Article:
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A.22 Mark IV Churchill Tank

Best known for heavy armor, and large longitudinal chassis with all-around tracks with multiple bogies, the Churchill was used as the basis of many specialist vehicles. The successor to the Matilda, the Churchill tank was well liked by their crews and feared by their enemies. When the Churchill tank came out in January, 1942, it was hailed as being the most wonderful tank yet produced - it was spoken of as the best tank yet produced in the war. The book "Tanks Advance," written or published in January, 1942, on page 122, has the following words: ‘The new Churchill tank is probably the most formidable land-fighting weapon ever built.’ Others said, initially, that the Churchill failed as a tank.

After the German-Russian invasionof Poland in September 1939, British military planners concluded that three kinds of tanks - light, cruiser, and infantry - would be needed for modem warfan. The Churchill was in the last category. The British anticipated (mistakenly, as it turned out) that the new World War would involve trench warfare similar to the previous World War. Thus the need for an infantry tank, such as the Churchill - heavily armored, capable of spanning wide trenches, while traveling at dismounted foot soldier speeds.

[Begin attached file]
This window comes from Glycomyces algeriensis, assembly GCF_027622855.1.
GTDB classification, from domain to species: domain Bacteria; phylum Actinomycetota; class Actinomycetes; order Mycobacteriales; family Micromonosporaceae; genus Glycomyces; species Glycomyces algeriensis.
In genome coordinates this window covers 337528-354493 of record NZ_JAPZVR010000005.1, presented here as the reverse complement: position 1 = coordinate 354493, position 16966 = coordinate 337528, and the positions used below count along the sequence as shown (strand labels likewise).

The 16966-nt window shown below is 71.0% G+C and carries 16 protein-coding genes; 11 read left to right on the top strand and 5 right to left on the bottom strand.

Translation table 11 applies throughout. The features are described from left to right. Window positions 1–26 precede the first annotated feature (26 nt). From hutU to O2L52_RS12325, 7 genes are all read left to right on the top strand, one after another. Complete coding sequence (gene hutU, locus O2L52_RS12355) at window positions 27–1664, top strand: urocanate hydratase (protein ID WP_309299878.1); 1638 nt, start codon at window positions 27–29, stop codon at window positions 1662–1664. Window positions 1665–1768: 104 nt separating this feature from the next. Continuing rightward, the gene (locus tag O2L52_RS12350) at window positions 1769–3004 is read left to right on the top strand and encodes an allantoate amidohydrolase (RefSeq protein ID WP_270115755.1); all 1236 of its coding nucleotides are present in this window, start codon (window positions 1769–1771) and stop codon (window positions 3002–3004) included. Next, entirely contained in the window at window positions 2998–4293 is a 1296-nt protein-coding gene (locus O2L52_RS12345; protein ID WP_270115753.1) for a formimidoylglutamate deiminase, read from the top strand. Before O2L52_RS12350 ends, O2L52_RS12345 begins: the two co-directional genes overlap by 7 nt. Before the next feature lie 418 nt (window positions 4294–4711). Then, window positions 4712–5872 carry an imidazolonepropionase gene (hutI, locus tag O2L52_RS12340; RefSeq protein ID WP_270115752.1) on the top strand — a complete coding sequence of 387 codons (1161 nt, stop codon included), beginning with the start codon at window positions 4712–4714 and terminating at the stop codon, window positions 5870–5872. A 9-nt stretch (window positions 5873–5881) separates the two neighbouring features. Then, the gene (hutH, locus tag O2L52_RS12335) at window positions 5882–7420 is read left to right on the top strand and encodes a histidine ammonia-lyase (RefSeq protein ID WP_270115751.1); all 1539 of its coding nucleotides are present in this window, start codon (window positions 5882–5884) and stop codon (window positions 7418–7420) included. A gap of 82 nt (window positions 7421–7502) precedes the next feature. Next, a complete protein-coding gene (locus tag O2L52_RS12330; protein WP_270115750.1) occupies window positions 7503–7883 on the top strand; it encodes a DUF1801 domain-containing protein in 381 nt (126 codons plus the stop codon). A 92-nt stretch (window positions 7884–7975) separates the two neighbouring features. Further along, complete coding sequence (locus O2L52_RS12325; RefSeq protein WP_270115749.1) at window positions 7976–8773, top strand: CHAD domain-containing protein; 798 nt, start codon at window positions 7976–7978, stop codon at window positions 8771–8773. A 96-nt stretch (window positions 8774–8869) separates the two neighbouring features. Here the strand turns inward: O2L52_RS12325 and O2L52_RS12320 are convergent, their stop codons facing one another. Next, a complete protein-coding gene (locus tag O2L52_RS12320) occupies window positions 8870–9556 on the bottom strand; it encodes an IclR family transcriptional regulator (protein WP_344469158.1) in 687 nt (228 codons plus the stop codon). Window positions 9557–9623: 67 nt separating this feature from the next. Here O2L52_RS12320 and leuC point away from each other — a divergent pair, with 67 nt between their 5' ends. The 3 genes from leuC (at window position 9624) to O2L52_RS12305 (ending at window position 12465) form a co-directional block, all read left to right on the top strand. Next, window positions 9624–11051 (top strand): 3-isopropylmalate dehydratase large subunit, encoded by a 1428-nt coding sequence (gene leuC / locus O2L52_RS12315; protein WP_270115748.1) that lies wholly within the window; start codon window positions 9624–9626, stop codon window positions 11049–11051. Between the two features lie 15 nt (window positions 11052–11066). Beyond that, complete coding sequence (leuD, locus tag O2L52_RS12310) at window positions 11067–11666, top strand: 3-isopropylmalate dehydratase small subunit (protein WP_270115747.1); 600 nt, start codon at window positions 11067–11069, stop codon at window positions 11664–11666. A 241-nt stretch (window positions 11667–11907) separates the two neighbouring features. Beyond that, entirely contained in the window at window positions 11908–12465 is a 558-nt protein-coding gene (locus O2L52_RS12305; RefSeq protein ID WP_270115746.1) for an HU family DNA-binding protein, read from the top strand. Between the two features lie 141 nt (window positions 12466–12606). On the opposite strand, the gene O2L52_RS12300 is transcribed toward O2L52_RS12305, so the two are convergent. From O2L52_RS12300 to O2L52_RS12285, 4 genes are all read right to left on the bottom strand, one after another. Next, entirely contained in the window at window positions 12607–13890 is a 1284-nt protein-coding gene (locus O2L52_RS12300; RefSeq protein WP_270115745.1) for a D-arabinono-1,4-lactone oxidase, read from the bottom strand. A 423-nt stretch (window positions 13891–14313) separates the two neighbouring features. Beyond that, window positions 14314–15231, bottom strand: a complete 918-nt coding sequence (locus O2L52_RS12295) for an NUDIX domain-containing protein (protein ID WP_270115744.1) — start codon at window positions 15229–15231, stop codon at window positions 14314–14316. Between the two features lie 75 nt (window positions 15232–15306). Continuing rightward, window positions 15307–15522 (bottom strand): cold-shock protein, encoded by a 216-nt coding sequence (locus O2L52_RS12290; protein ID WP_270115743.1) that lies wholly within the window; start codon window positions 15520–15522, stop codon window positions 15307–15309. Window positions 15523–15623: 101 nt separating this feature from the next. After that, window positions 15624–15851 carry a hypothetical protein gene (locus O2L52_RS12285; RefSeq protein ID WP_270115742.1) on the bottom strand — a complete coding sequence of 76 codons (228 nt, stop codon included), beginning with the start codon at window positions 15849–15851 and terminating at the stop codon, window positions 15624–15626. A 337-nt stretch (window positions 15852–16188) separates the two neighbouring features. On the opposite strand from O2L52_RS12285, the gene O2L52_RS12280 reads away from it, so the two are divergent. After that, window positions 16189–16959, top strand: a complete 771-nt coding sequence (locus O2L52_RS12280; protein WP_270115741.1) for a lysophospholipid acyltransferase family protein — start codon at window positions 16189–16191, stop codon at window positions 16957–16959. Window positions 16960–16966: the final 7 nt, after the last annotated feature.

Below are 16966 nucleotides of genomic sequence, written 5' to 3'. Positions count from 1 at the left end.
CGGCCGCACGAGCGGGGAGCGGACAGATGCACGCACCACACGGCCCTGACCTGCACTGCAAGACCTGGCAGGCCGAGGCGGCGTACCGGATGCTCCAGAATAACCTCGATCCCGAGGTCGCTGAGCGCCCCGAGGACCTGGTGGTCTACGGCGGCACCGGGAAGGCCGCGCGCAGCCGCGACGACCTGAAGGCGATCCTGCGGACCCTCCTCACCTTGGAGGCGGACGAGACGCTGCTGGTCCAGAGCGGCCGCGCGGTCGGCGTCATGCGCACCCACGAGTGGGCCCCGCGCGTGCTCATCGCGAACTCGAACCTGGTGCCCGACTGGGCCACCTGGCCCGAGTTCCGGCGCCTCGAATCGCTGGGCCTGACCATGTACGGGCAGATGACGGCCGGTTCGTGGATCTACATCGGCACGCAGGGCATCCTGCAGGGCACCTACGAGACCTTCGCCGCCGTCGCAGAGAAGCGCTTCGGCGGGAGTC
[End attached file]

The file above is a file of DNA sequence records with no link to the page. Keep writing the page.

In September 1939, the Belfast (Ireland) shipbuilding and engineering firm Harland and Wolff, best known for building the Titanic, began work on the tank, then designated the “A20,” as a successor to the Matilda tank. The hull of the new tank was a nearly-complete pilot model when the Germans invaded France in May 1940.

A letter written in May 1940 by the Chairman of the Special Vehicles Development Committee, read as follows: ‘In the meantime, I most urgently ask you not to allow the new model infantry tank, Mark IV, to be put into production until this has been re-considered by an impartial tribunal, any neutral mechanical engineers of standing, before whom I am prepared to put forward my reasons in detail. A vital one is that it has a petrol motor, with terrible danger of fire to members of the crew who are completely huddled up in this tank. The designer of this tank in these critical days has, I understand, never before designed a tank. In our opinion, this tank is a bad machine and is clogging, or will clog, the factories and machine tools of the utmost importance.’